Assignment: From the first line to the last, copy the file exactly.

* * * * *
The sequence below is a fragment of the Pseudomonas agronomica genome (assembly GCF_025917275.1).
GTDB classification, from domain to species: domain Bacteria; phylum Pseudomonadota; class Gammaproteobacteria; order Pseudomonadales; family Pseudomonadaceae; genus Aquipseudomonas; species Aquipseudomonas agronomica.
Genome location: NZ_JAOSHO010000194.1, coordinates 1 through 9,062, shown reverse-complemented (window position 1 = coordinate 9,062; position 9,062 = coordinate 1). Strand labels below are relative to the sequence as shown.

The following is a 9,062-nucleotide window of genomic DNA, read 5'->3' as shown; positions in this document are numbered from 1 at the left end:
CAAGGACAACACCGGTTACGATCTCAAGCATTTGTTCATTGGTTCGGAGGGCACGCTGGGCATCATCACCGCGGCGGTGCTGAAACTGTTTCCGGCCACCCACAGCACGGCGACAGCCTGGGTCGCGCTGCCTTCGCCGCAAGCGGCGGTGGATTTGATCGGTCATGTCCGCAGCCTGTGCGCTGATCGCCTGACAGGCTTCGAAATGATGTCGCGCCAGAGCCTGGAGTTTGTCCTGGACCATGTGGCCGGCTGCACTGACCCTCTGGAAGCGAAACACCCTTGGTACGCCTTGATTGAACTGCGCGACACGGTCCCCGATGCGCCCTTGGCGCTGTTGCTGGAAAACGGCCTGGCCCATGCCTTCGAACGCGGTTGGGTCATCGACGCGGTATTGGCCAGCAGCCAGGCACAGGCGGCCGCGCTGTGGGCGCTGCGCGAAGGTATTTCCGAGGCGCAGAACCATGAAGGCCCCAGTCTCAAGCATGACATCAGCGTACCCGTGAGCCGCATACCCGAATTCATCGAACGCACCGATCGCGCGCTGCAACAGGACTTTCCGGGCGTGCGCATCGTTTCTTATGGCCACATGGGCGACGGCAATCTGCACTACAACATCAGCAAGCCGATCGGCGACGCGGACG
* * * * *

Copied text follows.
The sequence below is a fragment of the Pseudomonas agronomica genome (assembly GCF_025917275.1).
GTDB classification, from domain to species: domain Bacteria; phylum Pseudomonadota; class Gammaproteobacteria; order Pseudomonadales; family Pseudomonadaceae; genus Aquipseudomonas; species Aquipseudomonas agronomica.
Genome location: NZ_JAOSHO010000194.1, coordinates 1 through 9,062, shown reverse-complemented (window position 1 = coordinate 9,062; position 9,062 = coordinate 1). Strand labels below are relative to the sequence as shown.

The following is a 9,062-nucleotide window of genomic DNA, read 5'->3' as shown; positions in this document are numbered from 1 at the left end:
CAAGGACAACACCGGTTACGATCTCAAGCATTTGTTCATTGGTTCGGAGGGCACGCTGGGCATCATCACCGCGGCGGTGCTGAAACTGTTTCCGGCCACCCACAGCACGGCGACAGCCTGGGTCGCGCTGCCTTCGCCGCAAGCGGCGGTGGATTTGATCGGTCATGTCCGCAGCCTGTGCGCTGATCGCCTGACAGGCTTCGAAATGATGTCGCGCCAGAGCCTGGAGTTTGTCCTGGACCATGTGGCCGGCTGCACTGACCCTCTGGAAGCGAAACACCCTTGGTACGCCTTGATTGAACTGCGCGACACGGTCCCCGATGCGCCCTTGGCGCTGTTGCTGGAAAACGGCCTGGCCCATGCCTTCGAACGCGGTTGGGTCATCGACGCGGTATTGGCCAGCAGCCAGGCACAGGCGGCCGCGCTGTGGGCGCTGCGCGAAGGTATTTCCGAGGCGCAGAACCATGAAGGCCCCAGTCTCAAGCATGACATCAGCGTACCCGTGAGCCGCATACCCGAATTCATCGAACGCACCGATCGCGCGCTGCAACAGGACTTTCCGGGCGTGCGCATCGTTTCTTATGGCCACATGGGCGACGGCAATCTGCACTACAACATCAGCAAGCCGATCGGCGACGCGGACG